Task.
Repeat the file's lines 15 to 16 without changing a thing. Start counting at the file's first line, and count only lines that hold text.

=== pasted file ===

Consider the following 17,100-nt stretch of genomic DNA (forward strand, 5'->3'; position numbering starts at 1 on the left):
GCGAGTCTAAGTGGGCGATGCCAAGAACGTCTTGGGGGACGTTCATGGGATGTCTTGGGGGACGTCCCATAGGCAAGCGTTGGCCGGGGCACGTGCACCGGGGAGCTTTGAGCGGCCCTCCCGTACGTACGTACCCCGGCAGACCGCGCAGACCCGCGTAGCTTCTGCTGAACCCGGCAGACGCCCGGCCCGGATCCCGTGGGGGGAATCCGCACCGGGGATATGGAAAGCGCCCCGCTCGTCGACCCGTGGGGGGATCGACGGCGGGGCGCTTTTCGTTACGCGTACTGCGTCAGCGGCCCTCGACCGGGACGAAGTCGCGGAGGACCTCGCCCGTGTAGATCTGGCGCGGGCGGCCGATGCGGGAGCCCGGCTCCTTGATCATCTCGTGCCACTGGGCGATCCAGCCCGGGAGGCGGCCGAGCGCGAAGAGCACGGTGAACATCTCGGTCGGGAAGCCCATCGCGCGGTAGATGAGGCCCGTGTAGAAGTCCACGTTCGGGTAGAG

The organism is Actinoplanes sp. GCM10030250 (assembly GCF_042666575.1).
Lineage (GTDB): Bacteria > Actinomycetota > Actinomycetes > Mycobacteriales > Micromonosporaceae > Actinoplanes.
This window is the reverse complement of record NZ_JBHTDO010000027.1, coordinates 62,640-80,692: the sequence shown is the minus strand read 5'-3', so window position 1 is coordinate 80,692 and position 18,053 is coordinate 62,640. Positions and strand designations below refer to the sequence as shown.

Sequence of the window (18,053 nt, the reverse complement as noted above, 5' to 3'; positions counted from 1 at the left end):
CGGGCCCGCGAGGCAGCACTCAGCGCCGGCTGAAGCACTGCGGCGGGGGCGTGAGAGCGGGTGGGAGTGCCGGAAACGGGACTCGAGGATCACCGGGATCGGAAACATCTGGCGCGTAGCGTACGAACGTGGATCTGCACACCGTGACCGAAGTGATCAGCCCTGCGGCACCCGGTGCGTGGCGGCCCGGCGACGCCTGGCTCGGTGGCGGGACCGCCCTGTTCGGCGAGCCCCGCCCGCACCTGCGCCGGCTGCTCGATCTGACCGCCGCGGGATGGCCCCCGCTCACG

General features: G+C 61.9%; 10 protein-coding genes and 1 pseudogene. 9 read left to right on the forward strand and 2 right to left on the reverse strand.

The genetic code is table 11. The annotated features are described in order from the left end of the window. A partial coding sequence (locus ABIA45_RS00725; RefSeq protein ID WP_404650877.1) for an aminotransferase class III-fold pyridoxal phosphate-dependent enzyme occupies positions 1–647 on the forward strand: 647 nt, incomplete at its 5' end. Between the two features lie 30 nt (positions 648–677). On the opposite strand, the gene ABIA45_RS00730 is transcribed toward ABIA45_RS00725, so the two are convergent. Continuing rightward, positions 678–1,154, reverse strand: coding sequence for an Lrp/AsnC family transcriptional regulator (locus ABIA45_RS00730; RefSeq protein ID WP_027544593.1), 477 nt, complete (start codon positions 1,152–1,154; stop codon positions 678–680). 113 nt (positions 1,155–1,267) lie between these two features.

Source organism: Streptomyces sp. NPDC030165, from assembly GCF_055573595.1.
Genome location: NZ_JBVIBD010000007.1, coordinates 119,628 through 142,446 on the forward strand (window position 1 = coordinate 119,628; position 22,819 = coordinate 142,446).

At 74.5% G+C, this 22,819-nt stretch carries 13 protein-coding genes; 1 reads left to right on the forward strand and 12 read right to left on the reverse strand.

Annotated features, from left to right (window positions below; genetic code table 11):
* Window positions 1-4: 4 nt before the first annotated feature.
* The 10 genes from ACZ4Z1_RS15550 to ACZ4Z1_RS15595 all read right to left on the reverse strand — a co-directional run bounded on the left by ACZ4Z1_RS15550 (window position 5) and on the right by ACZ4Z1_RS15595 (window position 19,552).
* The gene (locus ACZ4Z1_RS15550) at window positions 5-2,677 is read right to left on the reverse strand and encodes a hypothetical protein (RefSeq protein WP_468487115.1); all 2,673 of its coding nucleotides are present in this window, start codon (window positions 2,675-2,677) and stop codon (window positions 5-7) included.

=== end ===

* The 10 genes from ACZ4Z1_RS15550 to ACZ4Z1_RS15595 all read right to left on the reverse strand — a co-directional run bounded on the left by ACZ4Z1_RS15550 (window position 5) and on the right by ACZ4Z1_RS15595 (window position 19,552).
* The gene (locus ACZ4Z1_RS15550) at window positions 5-2,677 is read right to left on the reverse strand and encodes a hypothetical protein (RefSeq protein WP_468487115.1); all 2,673 of its coding nucleotides are present in this window, start codon (window positions 2,675-2,677) and stop codon (window positions 5-7) included.